Washington’s laws require drivers to act with care and due diligence to avoid injuring pedestrians. Even so, pedestrian fatalities in the state have risen each year from 2009 to 2012, according to the National Highway Traffic Safety Administration. The kinds of accidents often occur in school zones, crosswalks and other areas where children are present.
A pedestrian accident will often be a traumatizing and financially devastating event for a victim and his or her family. A person injured as a pedestrian will often find it difficult to manage significant medical bills, lost wages, and other losses.
An attorney can help you sort out these issues and advise you about your legal rights. Below is information to help you better understand the basic components of a legal claim for injuries to a pedestrian
What must I prove in a negligence claim or lawsuit?
To obtain a recovery for the harm suffered in an accident, an injured pedestrian must prove that the person causing the accident was “negligent.” The law provides several “elements” that must be shown in order to prove negligence.
The basic components of negligence claim:
- the driver owed you or your child a duty to exercise care (E.g. RCW 46.61.245 );
- the driver violated the duty (for example, a driver may violate the duty to exercise car by failing to pay attention to the road while driving(E.g. texting while driving));
- the driver’s actions caused an injury.
Every case is different and the outcome depends on the particular facts and circumstances underlying the accident.
A typical accident claim involving a pedestrian may require such evidence as:
- witness statements;
- police or accident report;
- medical records; and
- lost income records.
Evidence should be collected and preserved as quickly as possible after a pedestrian accident.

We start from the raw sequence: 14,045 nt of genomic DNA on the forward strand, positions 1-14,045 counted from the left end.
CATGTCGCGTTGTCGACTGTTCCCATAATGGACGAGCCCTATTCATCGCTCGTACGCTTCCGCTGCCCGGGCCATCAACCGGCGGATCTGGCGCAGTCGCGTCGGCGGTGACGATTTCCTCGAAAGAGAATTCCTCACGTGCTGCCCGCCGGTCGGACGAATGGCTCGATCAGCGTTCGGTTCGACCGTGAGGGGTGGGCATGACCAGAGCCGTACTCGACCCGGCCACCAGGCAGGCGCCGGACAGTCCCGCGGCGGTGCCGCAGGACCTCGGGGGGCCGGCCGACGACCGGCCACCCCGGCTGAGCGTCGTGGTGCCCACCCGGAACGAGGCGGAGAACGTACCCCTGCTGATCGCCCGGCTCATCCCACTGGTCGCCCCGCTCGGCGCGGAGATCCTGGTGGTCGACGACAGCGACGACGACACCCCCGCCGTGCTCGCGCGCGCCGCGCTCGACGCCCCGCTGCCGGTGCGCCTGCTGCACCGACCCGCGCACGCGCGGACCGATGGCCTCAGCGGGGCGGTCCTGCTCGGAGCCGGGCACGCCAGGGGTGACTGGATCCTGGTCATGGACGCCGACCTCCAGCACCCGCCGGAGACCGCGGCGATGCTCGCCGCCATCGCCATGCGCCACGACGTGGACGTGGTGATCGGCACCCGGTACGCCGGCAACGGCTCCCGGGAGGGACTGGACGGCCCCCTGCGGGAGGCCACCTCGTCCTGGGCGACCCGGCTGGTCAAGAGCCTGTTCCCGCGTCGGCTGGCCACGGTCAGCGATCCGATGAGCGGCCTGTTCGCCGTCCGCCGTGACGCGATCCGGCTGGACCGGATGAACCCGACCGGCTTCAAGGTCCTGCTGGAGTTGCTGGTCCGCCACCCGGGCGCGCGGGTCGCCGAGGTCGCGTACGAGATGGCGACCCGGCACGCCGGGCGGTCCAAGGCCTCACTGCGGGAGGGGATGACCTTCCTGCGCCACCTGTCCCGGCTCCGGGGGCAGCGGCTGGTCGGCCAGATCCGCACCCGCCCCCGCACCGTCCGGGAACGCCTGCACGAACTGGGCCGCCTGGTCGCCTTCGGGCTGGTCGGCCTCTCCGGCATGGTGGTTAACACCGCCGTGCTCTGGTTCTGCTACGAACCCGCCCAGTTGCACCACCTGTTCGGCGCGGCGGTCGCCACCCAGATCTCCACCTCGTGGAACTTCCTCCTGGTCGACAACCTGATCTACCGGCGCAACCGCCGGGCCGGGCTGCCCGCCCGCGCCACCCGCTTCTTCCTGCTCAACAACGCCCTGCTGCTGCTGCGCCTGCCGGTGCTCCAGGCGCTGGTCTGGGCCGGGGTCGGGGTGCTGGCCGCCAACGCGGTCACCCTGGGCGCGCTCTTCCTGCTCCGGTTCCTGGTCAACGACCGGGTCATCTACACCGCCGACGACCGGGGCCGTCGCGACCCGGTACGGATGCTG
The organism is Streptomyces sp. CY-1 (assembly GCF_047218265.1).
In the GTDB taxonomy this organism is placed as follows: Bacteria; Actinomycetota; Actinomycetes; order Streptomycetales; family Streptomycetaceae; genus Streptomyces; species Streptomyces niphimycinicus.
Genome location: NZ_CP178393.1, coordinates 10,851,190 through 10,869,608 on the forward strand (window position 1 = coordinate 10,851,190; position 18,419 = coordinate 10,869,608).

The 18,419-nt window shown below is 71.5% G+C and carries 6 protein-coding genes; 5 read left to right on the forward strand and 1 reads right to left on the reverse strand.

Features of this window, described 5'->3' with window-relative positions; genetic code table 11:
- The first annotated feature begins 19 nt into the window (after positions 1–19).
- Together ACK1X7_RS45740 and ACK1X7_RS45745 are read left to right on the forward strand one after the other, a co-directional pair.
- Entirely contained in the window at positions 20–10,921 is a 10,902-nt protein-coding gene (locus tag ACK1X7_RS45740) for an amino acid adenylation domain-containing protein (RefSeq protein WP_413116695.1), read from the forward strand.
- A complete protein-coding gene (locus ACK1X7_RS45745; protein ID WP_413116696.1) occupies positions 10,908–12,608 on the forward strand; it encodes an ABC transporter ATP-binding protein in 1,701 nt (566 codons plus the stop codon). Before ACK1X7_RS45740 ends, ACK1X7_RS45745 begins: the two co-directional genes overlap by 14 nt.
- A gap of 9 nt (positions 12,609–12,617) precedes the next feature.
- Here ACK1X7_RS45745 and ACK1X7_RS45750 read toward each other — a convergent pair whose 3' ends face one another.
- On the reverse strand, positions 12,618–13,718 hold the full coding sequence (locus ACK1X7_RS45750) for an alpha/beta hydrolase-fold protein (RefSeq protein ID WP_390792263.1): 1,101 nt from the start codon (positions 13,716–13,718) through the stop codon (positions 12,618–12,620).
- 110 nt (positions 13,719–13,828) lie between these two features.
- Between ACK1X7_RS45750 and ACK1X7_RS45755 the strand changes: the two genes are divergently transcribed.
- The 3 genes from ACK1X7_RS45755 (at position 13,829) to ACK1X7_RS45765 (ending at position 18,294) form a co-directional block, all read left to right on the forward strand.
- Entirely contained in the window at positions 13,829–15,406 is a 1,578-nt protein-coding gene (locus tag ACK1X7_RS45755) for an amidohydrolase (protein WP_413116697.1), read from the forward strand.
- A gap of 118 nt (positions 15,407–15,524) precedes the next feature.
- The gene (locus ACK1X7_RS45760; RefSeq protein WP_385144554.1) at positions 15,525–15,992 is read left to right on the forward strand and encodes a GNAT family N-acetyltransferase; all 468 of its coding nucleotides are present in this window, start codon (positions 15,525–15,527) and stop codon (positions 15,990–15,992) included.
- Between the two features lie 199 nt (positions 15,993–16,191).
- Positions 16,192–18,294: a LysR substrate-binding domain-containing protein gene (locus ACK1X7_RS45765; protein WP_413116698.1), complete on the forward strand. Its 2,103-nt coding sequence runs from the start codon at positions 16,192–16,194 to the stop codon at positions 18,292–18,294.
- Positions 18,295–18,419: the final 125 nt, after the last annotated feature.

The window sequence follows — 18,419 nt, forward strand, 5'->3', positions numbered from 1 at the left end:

How much time do I have to pursue compensation?
There is a three-year time limitation for filing a lawsuit based on a personal injury accident, per Washington’s statute of limitations. This means an injured person typically will have three years from the date of an injury to pursue a legal remedy. The time limitation for an injured minor is typically three years from the minor’s eighteenth birthday.
You should protect your legal rights (or the rights of your child) by promptly seeking legal advice about any claim or potential claims.
Will my own actions impact my claim?
Washington follows a system of pure comparative “fault.” This means an injured person may collect damages even the person is found partially to blame for the pedestrian accident. However, the final settlement or award will be reduced in direct correlation to the percentage of fault assigned to the injured person.
For example, if a jury assigns an injured person 25 percent of the fault for the accident while a defendant is deemed 75 percent at fault, an award of $100,000 would be reduced by $25,000 – or 25 percent – and the final award would be $75,000.
Who should I contact if I feel that I need advice or help with my situation?
If you are ready to learn more about your legal rights, please call us to schedule a free case consultation with the Deno Millikan Law Firm, PLLC at (425) 259-2222 or contact us online.